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Slightly Higher Blood Pressure Linked to Stroke Risk

Blood pressure levels ranging from 120/80 to 139/89 raised the risk of stroke by 66 percent, according to a new study.

A blood pressure reading only slightly above normal may increase stroke risk, a surprising new study suggests.

Blood pressure levels ranging from 120/80 to 139/89 raised the risk of stroke by 66 percent, according to the study published Wednesday in Neurology. In a smaller group of patients with blood pressures between 120/80 and 129/84, the risk was still increased by 44 percent.

“Even low-range prehypertension, which is defined as ‘normal blood pressure’ in some hypertension guidelines, could increase the risk of stroke significantly,” said cardiologist Dr. Yuli Huang, the study’s lead author and researcher at the Nanfang Hospital of the Southern Medical University in Guangzhou, China.

Data for the new research was combined from 19 previous studies, involving 762,393 individuals who were followed from four up to 36 years. The prevalence of prehypertension ranged from 25 to 54 percent.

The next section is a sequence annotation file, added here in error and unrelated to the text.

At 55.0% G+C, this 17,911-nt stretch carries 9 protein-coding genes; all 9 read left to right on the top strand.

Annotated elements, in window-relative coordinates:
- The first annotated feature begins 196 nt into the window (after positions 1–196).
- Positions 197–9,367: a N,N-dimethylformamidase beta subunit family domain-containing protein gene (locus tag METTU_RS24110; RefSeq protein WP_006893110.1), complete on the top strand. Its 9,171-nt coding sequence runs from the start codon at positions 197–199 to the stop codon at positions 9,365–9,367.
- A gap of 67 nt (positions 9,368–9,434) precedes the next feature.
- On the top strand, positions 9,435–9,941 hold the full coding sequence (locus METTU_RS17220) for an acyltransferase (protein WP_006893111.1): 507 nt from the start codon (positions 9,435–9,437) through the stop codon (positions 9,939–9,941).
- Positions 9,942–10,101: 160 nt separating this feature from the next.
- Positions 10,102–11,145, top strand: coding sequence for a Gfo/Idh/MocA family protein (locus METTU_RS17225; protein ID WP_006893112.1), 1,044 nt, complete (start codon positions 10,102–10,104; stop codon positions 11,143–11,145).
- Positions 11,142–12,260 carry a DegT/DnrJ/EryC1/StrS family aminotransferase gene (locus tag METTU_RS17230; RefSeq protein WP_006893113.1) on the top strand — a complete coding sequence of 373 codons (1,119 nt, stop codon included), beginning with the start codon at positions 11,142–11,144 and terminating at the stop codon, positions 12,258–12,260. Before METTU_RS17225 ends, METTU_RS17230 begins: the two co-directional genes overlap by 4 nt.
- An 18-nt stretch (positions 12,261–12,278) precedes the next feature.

Blood pressure is considered optimal if it is below 120/80 mm Hg. Hypertension is diagnosed when blood pressure is at or above 140/90. Everything in between is defined as prehypertension.

Current guidelines do not recommend medical treatment for prehypertension. Instead lifestyle changes, such as maintaining a healthy weight, reducing salt intake and increasing exercise, are advised to bring pressure down.

The new findings add to growing evidence linking elevated blood pressure levels to stroke risk, but are “not sufficient to change current guidelines,” said Dr. Gregg Fonarow, a professor and co-chief of clinical cardiology at the David Geffen School of Medicine at UCLA.

Clinical trials are needed to prove whether medication for prehypertension will bring down stroke risk, Fonarow said.

Still, for some prehypertensive patients, it may make sense to try medication, said Dr. John Schindler, an interventional cardiologist and an assistant professor of medicine at the University of Pittsburgh Medical Center.

He points to a study in patients with diabetes and prehypertension, where stroke risk was lowered by 40 percent among those who received treatment that brought systolic blood pressure to less than 120.

Medications may have side effects, but “I tell my patients, ‘I’m not afraid of death,’ ” said Schindler. “What I am afraid of is stroke. I wouldn’t wish it on my worst enemy.”